Gabbler Recommends: ‘Taking Flight, The Throne, Or The Spellbook: The Ways We Process Anxiety Over Women In Power’

“I think women are held to the impossible standard of having to be perfect, not being allowed to make mistakes,” Miller said of her giving more voice to the inner life of Circe. “The ancient Greek heroes made horrendous mistakes all the time — Odysseus and Achilles are full of flaws, as much as they’re full of virtues and strengths. So I wanted Circe to make mistakes, and be flawed, and to not have the answers. Women should be allowed to be just as messy and complicated as the male heroes have been by right for centuries.”

[Via]

 

See also:

ON ANGELS AND GENDER FROM ‘WOMEN WHO FLY: GODDESSES, WITCHES, MYSTICS, AND OTHER AIRBORNE FEMALES’ BY SERENITY YOUNG

EMILY WILSON: “STYLISTIC POMPOSITY IS ENTIRELY UN-HOMERIC.”

EMILY WILSON’S TRANSLATION OF APHRODITE’S AFFAIR & HEPHAESTUS’S SNARE – THE ODYSSEY, BOOK 4, LINES 265-367:

 

Hello, I’m an author.

 

BookTuber Tuesday – Books I Never Should Have Read

The Pre-Programming – a review

A kind review of our second novel! Check it author Nimue Brown’s blog _Druid Life_ for fantastic content.

Druid Life

I read and reviewed The Automation – part one of the Circo del Herrero series back in the summer. Volume 2 is now out and honestly it blows the first novel out of the water. I really enjoyed the first book, but volume 2 achieves whole new levels. It’s also nigh on impossible to talk about the plot without spoilers for the first book.

This is a modern set fantasy in which Vulcan (the God) has automata running around in the human world causing trouble and adventure. You do not need to know your Greek or Roman Gods to get in here and enjoy the tale. You can’t start with volume 2 though. You really have to begin and the beginning with this series or you will be utterly lost. This is a complicated reality with a lot of ideas in it, and you need to get in and appreciate…

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GABBLER RECOMMENDS: ‘Dreaming of artificial intelligence in ancient Greece and Silicon Valley’ by Matthew Hutson

An excerpt from the article:

The dream of building minds is an old one. How old? You may be surprised to learn that the ancient Greeks had myths about robots. In “Gods and Robots,” Stanford science historian Adrienne Mayor describes how, more than 2,500 years before the modern computer, people told tales of autonomous machines that could labor, entertain, kill and seduce.

Among them was Talos, a bronze automaton forged by Hephaestus, god of metalworking, to guard the island of Crete. This machine, the size of the Statue of Liberty, patrolled the shore hurling boulders at invaders. (In 1948, the name Talos was given to a partly autonomous missile.) Hephaestus’s human descendant Daedalus was said to craft animated statues of animals so lifelike they needed to be tied up. Pandora, another of Hephaestus’s creations, was an android sent to curse humanity. She entices Epimetheus (“afterthought”) to let her into his home, where she lifts the lid on her woeful jar. (“Box” is a mistranslation.) While Pandora was a one-trick pony — narrow AI — “The Iliad” describes Hephaestus’s golden serving girls as having “sense and reason . . . [and] all the learning of the immortals.” AGI, and then some.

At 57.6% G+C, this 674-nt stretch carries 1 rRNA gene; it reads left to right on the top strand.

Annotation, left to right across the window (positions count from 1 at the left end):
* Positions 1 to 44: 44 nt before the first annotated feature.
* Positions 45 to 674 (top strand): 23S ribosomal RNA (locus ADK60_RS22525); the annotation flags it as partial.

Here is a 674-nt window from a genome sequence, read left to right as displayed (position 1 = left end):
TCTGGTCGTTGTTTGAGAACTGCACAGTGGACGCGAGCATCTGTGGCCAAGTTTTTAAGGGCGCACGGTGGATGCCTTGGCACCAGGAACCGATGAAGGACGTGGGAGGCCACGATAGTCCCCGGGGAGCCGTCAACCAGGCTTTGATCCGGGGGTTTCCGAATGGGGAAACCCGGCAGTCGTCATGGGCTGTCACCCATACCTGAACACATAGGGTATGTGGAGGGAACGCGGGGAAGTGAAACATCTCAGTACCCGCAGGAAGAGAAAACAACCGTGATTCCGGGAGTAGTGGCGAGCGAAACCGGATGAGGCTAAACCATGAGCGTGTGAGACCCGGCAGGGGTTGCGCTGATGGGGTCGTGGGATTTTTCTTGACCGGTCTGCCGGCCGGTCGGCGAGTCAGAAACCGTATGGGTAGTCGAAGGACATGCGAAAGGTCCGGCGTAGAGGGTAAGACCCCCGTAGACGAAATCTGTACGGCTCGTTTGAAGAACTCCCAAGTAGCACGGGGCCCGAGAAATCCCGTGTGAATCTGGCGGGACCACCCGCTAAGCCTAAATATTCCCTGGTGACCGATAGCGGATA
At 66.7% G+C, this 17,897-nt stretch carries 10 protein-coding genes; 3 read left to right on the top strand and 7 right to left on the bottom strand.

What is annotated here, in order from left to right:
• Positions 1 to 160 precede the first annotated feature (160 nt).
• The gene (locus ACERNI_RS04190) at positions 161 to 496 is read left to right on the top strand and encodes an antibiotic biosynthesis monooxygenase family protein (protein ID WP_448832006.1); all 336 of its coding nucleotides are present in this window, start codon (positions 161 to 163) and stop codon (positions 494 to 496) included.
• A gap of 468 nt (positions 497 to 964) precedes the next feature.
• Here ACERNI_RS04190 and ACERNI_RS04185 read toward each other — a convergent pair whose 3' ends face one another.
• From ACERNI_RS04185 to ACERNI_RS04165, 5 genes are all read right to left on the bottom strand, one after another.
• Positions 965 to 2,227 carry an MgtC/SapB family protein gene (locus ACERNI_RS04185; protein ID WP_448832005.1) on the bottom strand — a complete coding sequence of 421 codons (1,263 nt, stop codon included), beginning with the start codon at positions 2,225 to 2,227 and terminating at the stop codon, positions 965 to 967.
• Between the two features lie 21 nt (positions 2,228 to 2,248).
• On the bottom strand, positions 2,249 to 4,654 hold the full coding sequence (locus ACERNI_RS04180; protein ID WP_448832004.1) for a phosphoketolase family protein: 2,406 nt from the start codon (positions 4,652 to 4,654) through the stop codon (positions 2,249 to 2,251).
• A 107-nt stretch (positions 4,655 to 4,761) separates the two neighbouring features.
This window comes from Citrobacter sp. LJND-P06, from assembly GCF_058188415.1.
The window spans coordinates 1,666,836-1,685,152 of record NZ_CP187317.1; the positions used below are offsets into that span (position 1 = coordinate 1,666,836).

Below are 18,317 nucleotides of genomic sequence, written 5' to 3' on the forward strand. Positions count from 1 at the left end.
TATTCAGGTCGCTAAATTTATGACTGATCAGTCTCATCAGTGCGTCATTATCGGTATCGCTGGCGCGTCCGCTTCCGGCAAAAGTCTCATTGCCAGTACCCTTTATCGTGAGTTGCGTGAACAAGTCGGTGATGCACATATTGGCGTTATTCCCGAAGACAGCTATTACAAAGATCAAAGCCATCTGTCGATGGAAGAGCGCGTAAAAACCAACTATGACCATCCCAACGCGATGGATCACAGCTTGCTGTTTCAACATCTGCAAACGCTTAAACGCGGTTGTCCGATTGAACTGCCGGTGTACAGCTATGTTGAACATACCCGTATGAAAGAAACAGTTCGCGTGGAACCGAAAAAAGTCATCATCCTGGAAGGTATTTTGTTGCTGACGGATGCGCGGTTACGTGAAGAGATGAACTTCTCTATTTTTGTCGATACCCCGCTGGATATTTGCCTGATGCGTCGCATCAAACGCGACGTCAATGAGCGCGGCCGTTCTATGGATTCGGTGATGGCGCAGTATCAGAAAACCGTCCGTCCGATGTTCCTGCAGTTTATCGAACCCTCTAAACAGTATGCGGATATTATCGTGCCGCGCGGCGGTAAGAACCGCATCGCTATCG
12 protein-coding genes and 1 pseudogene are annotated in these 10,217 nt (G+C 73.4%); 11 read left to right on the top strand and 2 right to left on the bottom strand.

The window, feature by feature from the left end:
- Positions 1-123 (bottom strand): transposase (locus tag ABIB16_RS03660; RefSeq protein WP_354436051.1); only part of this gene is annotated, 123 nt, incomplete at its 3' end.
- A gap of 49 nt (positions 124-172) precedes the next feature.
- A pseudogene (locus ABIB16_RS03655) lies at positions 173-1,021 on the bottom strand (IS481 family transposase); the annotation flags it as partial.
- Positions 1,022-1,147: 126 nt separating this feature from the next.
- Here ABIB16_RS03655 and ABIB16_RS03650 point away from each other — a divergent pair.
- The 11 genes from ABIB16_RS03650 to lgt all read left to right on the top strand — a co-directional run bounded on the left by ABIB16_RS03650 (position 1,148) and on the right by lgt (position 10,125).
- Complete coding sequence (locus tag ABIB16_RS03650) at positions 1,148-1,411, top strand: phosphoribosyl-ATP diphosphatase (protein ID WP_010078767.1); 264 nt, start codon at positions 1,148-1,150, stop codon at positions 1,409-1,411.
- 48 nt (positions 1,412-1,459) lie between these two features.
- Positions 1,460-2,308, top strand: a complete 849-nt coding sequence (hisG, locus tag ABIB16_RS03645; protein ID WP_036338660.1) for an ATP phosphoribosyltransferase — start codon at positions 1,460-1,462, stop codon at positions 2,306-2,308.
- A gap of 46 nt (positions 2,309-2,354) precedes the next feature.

Eastern traditions also featured robots. Indian legend has mechanical soldiers defending the remains of the Buddha. And an ancient Chinese tale has a robotic man dance and flirt with royal concubines, angering King Mu before its creator reveals its artificial nature. That people could even picture such technical feats thousands of years ago may seem a stretch, but they had catapults, voting machines and other automated mechanisms from which to extrapolate. We don’t have anything near time travel, and we can still enjoy “The Terminator.”

In “Gods and Robots,” Mayor carefully examines secondary and source material — writings and artwork — to discern the ancients’ views on minds both supernatural and soulless. She takes an academic tone (her book and Sejnowski’s are from university presses) but draws occasional parallels to modern sci-fi movies such as “Blade Runner” and “Ex Machina,” arguing that our concerns about artificial life haven’t changed much. “The age-old stories,” she writes, “raise questions of free will, slavery, the origins of evil, man’s limits, and what it means to be human.” Can we control our creations? Can our creators control us? Are we robots — in Plato’s words “ingenious puppet[s] of the gods”?

Mayor wonders if Stephen Hawking, Elon Musk and Bill Gates, who have warned that AI could kill us all, are “the Promethean Titans of our era.” She calls the stories in her book “good to think with.” And not just for us. Mayor foresees a day when AIs will read our fictions and come to understand us through them.

[Via]